Prehospital advanced trauma life support (ATLS) is controversial because the risks, benefits, and time required to accomplish it remain unknown. We studied 70 consecutive patients with penetrating cardiac injuries to determine the relationships among prehospital procedures, time consumed in the field, and ultimate patient outcome. Thirty-one patients sustained gunshot wounds, and 39 had stab wounds. The mean Revised Trauma Score was 2.8 ± 0.5. Paramedics spent an average of 10.7 ± 0.5 minutes at the scene. Seventy-one percent of the patients underwent endotracheal in tubation; 93% had at least one IV line inserted; and 57% had two IV lines inserted. Twenty-one (30%) survived. There was no correlation between on-scene time and either the total number of procedures performed (r = .17, P = .17) or IV lines established (r = .06, P = .06). On-scene times did not differ regardless of whether endotracheal intubation or pneumatic antishock garment applications occurred. We conclude that well-trained urban paramedics can perform multiple life-support procedures with very short on-scene times and a high rate of patient survival and that prehospital trauma systems require a minimum obligatory on-scene time to locate patients and prepare them for transport.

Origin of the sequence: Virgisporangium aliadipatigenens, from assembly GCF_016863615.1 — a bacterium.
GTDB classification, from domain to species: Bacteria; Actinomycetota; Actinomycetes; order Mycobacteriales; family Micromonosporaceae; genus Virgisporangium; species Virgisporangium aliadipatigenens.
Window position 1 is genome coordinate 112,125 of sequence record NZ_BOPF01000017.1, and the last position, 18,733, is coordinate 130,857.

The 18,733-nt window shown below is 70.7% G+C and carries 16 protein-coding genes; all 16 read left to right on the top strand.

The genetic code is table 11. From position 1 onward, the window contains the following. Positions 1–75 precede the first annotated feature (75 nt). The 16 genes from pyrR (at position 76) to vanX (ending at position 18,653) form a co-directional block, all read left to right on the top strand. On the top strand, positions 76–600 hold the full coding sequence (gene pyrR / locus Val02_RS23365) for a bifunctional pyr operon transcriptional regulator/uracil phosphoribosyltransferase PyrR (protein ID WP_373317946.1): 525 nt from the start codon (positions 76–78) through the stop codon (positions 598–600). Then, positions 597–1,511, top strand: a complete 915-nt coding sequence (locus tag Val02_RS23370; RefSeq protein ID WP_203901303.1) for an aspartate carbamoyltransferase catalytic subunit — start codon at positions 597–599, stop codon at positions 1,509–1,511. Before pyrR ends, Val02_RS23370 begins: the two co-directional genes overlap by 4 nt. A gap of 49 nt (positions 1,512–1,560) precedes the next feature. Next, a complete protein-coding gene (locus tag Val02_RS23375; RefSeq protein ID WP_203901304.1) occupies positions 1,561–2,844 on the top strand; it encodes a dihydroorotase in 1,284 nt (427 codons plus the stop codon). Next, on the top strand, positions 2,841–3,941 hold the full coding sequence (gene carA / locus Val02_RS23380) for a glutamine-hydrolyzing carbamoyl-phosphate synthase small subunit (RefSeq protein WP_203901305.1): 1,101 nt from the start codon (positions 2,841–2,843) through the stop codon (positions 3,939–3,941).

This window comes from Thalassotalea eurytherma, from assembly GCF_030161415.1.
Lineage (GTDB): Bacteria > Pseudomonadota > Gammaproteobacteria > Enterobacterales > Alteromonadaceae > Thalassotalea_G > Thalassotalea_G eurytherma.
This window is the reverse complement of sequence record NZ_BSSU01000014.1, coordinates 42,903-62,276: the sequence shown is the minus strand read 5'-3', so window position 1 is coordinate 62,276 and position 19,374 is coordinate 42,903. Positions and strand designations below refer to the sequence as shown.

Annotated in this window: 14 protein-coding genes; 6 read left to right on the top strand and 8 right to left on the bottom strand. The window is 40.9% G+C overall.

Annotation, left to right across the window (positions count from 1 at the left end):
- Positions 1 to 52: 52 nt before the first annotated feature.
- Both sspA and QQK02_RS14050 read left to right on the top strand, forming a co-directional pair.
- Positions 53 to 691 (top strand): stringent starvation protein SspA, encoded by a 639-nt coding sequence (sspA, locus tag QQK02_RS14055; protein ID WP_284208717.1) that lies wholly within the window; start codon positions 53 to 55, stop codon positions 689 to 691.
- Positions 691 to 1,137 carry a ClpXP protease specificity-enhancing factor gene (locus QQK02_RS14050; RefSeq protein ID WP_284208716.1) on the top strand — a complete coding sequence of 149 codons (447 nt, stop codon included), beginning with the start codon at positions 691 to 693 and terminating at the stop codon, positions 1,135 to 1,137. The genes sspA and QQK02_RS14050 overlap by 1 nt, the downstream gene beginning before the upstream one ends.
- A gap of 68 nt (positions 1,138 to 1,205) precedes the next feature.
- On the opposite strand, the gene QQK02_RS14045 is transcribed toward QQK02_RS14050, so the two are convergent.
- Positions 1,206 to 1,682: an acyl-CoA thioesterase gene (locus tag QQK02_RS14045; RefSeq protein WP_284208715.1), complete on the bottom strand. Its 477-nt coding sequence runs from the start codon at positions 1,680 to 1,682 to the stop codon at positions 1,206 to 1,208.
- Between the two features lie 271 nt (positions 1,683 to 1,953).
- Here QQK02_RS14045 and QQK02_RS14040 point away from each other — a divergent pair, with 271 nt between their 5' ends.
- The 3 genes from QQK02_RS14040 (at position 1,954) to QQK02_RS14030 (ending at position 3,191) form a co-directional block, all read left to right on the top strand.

- advanced trauma life support, cardiac injury
- prehospital care, trauma, chest
ASJC Scopus subject areas
- Emergency Medicine